Gillan case stems from the previous domestic decisions in R (Gillan) v Metropolitan Police Commissioner. The case involved two people (one of whom was a journalist) who were stopped and searched during an arms fair. In domestic courts no incompatibility of the provisions in the Terrorism Act 2000 with the ECHR was found. Beghal v DPP involved a French national, who, while returning from France (where her husband was a convicted terrorist), was stopped and searched by authorities in the UK. Although in Gillan it was held that there was a breach of Article 8 following the use of stop and search powers, in Beghal v DPP, Sched. 7 was found to be not incompatible with Article 8. Arguably, it is difficult to distinguish Beghal v DPP and Gillan cases, and find consistency in the approach of judges. The court in Beghal v DPP stressed the underlying purpose of the Sched. 7, which is to protect the public from terrorism. However, it could be argued that the same purpose existed when s 44 of the Terrorism Act 2000 was still in force and produced the controversy in Gillan. Also, although the court in Beghal v DPP found the absence of requirement of ‘reasonable suspicion’ both explicable and justifiable, even this reasoning can be questioned, because apart from international character of the Sched. 7, there seems to be no major difference between the two provisions.
Article 8 (2) states that an interference with a suspect’s private life must be in accordance with the law. That law, supposedly, must be both accessible and compatible with the requirements of the rule of law. However, as in Gillan case and s 44 of the Terrorism Act 2000, in Beghal v DPP and Sched. 7 considerations, more emphasis should have been drawn to the fact that authorisation of search and questioning must not be ‘necessary’ for the officers to proceed. Without this safeguard of ‘necessity’, the powers under Sched. 7 are also vulnerable to abuse.
The most telling sign, however, that Beghal v DPP decision may not be altogether correct is the present Anti-Social Behaviour, Crime and Policing Bill before Parliament. If successful, the Bill will make changes to Sched. 7 and make powers of stop and search less biased.
In conclusion, it can be stated that there is every reason to suppose that in the light of Gillan v United Kingdom decision, the powers of stop and search contained in Sched. 7 are also in breach of several Convention Rights. There are few major differences between the powers contained in Sched. 7 and s 44 of the Act, and in terms of their broad application, and potentially draconian sentences when breached, they are the same. Therefore, there is no reason why Sched. 7 should remain unamended in the light of the amendment and further provisions enactment concerning s 44-46 of the Terrorism Act 2000. This is especially so since both of these measures can be used in a discriminatory manner, infringing not only Articles 8 and 5 ECHR, but also Article 14. The decision reached in Beghal v DPP can also be criticised for failing to draw important similarities with Gillan case.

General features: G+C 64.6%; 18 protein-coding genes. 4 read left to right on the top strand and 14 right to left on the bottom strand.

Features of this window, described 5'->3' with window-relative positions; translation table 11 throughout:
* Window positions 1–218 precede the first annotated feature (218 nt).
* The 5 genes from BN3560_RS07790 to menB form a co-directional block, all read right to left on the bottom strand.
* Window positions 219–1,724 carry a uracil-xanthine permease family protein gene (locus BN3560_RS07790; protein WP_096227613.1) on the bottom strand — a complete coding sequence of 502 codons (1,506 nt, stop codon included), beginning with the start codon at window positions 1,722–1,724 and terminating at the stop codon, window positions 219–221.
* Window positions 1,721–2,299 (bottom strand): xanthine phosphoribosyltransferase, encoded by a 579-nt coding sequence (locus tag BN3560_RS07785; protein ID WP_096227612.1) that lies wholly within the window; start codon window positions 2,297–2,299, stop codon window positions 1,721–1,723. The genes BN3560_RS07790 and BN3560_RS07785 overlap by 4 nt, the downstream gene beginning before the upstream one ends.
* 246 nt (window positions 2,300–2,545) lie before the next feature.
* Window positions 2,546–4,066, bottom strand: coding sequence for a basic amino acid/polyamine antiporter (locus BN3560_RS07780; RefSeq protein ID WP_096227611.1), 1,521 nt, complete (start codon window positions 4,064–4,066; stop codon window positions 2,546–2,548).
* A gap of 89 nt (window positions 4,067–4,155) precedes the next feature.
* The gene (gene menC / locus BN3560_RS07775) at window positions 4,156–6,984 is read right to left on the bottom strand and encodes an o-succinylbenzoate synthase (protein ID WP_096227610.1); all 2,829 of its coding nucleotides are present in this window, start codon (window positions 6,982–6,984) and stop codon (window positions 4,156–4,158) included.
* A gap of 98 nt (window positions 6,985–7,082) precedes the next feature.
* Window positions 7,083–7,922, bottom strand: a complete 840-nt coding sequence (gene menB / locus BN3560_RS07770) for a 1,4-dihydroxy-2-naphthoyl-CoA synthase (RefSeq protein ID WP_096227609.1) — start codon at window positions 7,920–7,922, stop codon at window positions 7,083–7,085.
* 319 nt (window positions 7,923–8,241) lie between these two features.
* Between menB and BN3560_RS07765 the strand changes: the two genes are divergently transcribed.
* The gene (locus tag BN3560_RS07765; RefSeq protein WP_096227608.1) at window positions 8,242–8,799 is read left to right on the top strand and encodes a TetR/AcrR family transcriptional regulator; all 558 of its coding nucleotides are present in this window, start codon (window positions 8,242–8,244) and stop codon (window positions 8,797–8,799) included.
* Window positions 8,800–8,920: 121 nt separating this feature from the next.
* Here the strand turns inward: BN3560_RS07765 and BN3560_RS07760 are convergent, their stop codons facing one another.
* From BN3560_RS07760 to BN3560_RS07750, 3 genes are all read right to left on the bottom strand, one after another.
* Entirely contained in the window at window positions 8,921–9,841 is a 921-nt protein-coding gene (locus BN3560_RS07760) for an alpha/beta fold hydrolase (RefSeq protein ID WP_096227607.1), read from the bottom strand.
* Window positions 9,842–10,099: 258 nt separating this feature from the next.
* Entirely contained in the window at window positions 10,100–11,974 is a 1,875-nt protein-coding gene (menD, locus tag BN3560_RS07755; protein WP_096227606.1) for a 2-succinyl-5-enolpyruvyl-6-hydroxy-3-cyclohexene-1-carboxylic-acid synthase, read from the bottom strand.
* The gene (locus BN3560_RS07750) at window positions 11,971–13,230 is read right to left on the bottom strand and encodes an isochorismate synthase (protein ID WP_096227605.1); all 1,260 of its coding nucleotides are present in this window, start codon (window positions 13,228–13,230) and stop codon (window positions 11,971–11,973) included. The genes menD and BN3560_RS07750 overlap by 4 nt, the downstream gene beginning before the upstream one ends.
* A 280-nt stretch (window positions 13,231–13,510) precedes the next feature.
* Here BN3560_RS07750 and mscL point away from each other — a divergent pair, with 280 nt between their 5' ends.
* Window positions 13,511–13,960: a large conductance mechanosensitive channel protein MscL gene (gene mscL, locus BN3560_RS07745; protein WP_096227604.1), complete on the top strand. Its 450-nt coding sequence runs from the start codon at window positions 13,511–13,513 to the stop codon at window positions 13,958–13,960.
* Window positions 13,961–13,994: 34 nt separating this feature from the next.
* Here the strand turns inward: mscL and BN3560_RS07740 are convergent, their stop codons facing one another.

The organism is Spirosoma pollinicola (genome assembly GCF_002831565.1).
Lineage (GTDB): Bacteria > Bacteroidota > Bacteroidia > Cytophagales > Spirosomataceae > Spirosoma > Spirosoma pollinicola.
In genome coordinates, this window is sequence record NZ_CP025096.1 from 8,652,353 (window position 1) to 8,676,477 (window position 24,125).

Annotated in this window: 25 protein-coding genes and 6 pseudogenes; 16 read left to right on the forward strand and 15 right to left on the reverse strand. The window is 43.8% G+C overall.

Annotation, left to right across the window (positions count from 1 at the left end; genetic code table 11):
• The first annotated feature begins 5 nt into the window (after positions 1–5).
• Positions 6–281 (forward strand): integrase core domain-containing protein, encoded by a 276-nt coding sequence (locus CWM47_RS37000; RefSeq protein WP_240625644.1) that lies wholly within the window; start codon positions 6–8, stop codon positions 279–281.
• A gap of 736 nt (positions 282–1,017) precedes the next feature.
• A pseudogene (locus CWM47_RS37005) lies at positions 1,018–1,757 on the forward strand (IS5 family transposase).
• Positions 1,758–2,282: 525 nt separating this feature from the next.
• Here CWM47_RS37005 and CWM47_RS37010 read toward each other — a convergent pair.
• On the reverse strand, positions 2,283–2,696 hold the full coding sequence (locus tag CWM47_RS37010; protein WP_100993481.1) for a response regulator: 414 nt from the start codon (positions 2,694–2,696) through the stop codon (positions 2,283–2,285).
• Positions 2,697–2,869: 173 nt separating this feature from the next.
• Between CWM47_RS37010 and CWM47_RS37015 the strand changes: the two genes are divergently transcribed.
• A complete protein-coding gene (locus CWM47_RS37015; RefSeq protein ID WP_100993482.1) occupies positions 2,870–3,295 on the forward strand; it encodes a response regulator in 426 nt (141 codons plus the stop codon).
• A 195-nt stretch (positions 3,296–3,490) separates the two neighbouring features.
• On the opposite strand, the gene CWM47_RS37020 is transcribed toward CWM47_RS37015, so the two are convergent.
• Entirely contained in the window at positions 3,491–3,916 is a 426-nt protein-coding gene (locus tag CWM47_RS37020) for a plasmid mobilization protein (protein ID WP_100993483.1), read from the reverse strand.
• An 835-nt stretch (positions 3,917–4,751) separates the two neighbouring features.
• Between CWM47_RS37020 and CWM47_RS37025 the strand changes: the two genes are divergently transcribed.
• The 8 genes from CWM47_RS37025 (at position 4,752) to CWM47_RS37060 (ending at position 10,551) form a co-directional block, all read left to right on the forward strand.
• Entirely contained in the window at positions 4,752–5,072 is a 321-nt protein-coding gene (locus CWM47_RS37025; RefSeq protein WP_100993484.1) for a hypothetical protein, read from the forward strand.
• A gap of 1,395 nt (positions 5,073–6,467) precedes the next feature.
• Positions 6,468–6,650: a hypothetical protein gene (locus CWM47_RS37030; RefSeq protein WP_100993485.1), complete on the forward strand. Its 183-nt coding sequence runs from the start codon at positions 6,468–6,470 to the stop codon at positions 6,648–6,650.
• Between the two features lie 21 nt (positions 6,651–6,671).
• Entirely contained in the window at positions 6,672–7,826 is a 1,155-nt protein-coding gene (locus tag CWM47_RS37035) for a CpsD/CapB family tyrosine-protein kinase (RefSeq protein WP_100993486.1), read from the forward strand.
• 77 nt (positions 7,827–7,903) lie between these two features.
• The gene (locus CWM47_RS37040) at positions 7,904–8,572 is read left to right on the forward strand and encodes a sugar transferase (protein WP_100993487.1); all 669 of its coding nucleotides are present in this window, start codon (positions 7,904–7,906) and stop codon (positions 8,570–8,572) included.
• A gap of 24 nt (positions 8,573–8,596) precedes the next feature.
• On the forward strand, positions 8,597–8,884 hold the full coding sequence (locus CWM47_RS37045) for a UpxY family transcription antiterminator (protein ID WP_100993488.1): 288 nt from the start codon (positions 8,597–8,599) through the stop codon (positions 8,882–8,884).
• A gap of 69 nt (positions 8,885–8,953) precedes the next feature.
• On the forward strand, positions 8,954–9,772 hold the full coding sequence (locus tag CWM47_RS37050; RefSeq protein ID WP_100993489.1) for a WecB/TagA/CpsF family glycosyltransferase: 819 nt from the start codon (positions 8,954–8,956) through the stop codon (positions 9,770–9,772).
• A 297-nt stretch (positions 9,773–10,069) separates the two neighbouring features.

Moreover, it seems that the idea that Sched. 7 can potentially breach several Convention Rights following Gillan case is becoming uncontroversial, since the Anti-Social Behaviour, Crime and Policing Bill, which purports to make changes to Sched.7 and make the powers therein less arbitrary is already in the reporting stage of the second house in Parliament. It can only be hoped that such provisions will be enacted. This will be a step in the right direction towards ensuring the protecting of human rights, while, at the same time, ensuring the safety of the population.



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Law’ (2013) 3 European Human Rights Law Review 233

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Emmerson B, Ashworth A and Macdonald A, Human Rights and Criminal Justice (3rd Edition, Sweet & Maxwell, 2012)

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MacDonald K, ‘Review of Counter-Terrorism and Security Powers’ (2011) (Paper presented to Parliament, January, 2011) accessed 19 January 2014

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Roach, K, ‘The Case for Defining Terrorism With Restraint and Without Reference to Political and Religious Motive’ in Andrew Lynch et al (ed.), Law and Liberty in the War on Terror (Federation Press, 2008)

Sanders A, Young R and Burton M, Criminal Justice (OUP, 2010)

Choudhury T and Fenwick H, ‘The Impact of Counter-Terrorism Measures in Muslim Communities’ (2011) Equality and Human Rights Commission Research Report 72
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accessed 16 January 2014
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Mahmood S, ‘Home Office Pledges to Tackle UK Border Discrimination’ (BBC News, 14 January 2014) accessed 19 January 2014

Free Essays

Nuclear terrorism

The most recent threat of Nuclear attack attempted on the United States has come from North Korea, as such the following essay will delve into North Korea’s investment in nuclear terrorism and the plan of action the United States has against such action.  There are several links that associate North Korea to different factions of terrorism.  The following paper will give detailed examples of North Korea’s interaction and support of each group.  The support of terrorism has many forms such as weapons or money and North Korea’s handing over of monetary funds and weapons will also be documented in this essay.  The resources necessary for terrorism to exist has a partner in government and North Korea is just such a partner.